SEE-KS is an acronym for Social Emotional Engagement Knowledge and Skills. Through SEE-KS we recognise that we can encourage student’s social growth, and by encouraging relationship growth among all students in a class, we can improve class culture, and enhance academic outcomes.
We know that communication is key, and our children will sit within one of three language stages; before words, emerging language and conversational. Their communication stage will help us design the supports and activities that will be most meaningful to them.
We want to see our children develop from engaging socially, emotionally and academically to being confident communicators and learners, leading to them taking ownership of their social relationships and learning outcomes. Within SEE-KS there are three areas that we consider in all that we do.
- Fostering Investment
- Fostering Independence
- Fostering Initiation
Fostering our children’s investment is the process of getting them engaged. Without investment from the children we cannot ensure deeper levels of learning. To do this we use a range of approaches to plan and deliver meaningful and purposeful lessons and activities that the children will naturally want to engage with. We facilitate this by ensuring 2 key things;
- Student interests have been considered to stimulate motivation for learning.
Before words– Hands-on, meaningful materials, gross motor movement, contextual support such as music, art, cooking, and “real life” materials.
Emerging Language – All of the above as well as purposeful application or an engaging social interaction within activities (e.g., when sounding out words, having the students act out or role play the meaning of that word or share their knowledge with a peer)
Conversational – All of the above as well as Link meaningful topics and materials to tasks with clear application to daily life (e.g., linking math equations to real-life application, embedding writing in a letter or newspaper submission, the use of role play).
2. Students have the tools to stay actively engaged and persist in tasks
Before Words- Providing materials for students to hold and manipulate that are soothing or stimulating, providing alternative seating, and providing adjusted social complexity (e.g., additional adult support or smaller group opportunities) when needed.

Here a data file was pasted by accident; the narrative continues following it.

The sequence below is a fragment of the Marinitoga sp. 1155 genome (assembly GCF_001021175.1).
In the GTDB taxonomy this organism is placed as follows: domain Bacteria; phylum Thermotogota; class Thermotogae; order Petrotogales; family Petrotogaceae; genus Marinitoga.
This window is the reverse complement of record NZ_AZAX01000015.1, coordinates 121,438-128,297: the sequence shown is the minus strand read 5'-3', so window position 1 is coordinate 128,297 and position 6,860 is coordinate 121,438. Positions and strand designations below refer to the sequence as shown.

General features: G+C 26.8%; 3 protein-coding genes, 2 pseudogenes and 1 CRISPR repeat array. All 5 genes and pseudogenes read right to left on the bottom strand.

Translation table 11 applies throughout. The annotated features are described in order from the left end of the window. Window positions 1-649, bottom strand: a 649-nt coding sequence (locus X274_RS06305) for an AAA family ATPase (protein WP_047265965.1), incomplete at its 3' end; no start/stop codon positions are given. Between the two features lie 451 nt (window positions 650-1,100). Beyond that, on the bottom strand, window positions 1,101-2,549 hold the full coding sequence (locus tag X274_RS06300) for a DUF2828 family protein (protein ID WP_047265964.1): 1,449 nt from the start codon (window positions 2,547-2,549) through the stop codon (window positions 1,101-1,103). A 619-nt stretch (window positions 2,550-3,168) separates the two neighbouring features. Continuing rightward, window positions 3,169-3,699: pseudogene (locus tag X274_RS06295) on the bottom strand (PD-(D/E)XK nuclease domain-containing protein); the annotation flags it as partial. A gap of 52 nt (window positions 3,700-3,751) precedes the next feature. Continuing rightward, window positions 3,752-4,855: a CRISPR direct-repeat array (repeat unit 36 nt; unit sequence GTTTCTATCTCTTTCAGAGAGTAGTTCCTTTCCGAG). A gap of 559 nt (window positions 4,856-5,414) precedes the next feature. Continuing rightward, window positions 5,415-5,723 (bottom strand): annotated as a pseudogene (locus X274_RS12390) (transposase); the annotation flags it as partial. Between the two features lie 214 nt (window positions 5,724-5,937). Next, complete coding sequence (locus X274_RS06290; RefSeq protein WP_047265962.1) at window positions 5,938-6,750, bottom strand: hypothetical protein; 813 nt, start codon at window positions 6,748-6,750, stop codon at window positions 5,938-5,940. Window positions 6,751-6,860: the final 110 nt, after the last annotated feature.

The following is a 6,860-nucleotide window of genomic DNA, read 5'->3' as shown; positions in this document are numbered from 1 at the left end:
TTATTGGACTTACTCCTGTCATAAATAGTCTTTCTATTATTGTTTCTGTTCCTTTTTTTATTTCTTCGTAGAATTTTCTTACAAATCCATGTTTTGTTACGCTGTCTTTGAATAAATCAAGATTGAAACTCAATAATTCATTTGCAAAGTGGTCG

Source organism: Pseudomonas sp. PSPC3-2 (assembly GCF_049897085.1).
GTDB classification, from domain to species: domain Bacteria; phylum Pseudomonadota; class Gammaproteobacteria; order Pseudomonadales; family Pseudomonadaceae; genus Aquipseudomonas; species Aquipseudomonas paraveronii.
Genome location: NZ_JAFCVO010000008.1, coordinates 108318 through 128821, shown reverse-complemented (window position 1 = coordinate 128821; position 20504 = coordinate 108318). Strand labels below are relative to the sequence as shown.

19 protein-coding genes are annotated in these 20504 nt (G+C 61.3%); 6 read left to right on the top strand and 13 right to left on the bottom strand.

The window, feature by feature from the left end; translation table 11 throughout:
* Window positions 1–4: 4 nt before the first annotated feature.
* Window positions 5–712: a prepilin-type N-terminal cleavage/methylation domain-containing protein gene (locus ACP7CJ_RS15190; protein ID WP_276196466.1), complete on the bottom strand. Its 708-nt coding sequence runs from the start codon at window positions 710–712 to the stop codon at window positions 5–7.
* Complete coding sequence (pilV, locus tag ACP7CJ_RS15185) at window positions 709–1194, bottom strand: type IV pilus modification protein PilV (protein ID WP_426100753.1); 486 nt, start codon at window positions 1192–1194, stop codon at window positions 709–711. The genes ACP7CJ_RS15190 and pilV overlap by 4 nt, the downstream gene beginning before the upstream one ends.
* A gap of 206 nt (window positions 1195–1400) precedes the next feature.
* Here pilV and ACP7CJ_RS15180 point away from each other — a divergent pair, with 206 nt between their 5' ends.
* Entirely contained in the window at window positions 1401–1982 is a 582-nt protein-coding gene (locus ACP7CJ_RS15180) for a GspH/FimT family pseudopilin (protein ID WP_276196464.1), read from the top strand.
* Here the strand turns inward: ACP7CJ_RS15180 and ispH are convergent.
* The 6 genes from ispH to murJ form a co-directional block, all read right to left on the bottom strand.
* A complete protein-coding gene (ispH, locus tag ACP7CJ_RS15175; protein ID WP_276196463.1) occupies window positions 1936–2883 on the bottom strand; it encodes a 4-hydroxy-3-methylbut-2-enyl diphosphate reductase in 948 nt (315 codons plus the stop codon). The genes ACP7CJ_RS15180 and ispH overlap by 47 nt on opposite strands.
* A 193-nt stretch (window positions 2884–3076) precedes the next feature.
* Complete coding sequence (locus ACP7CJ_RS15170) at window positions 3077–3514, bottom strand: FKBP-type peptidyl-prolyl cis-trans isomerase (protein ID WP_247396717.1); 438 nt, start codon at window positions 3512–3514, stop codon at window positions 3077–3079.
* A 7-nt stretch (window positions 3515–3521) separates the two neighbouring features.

Emerging Language – All of the above as well as Providing visuals for learners to express their emotion and make requests for help or a break (e.g., an emotion key ring)
Conversational- All of the above as well as Embedding discussion prior to the task as to what might be helpful when in need of help or when tasks are complete.
Our children’s independence is key to their lifelong learning. Children must be confident in their own abilities to complete tasks and engage in activities. To support this, we ensure we have the right balance of supports to enable children to succeed without decreasing their independence. We facilitate this by ensuring 2 key things;
1.Students have access to information presented in different ways
Before words- Contextual information (embedding language in natural routines), Concrete visual tools (e.g., real life objects graphics, photographs), Objects of reference to support transitions across activities (e.g., holding a paint brush to represent time for art activity, activity bins in sequence).
Emerging Language- Visual supports such as photos, graphics and the written word, Contextual information (embedding language in natural routines and using rehearsal/role play), Concrete visual tools (e.g., real life objects, graphics, photographs), Photos, graphics, and/or writing to support transition across activities.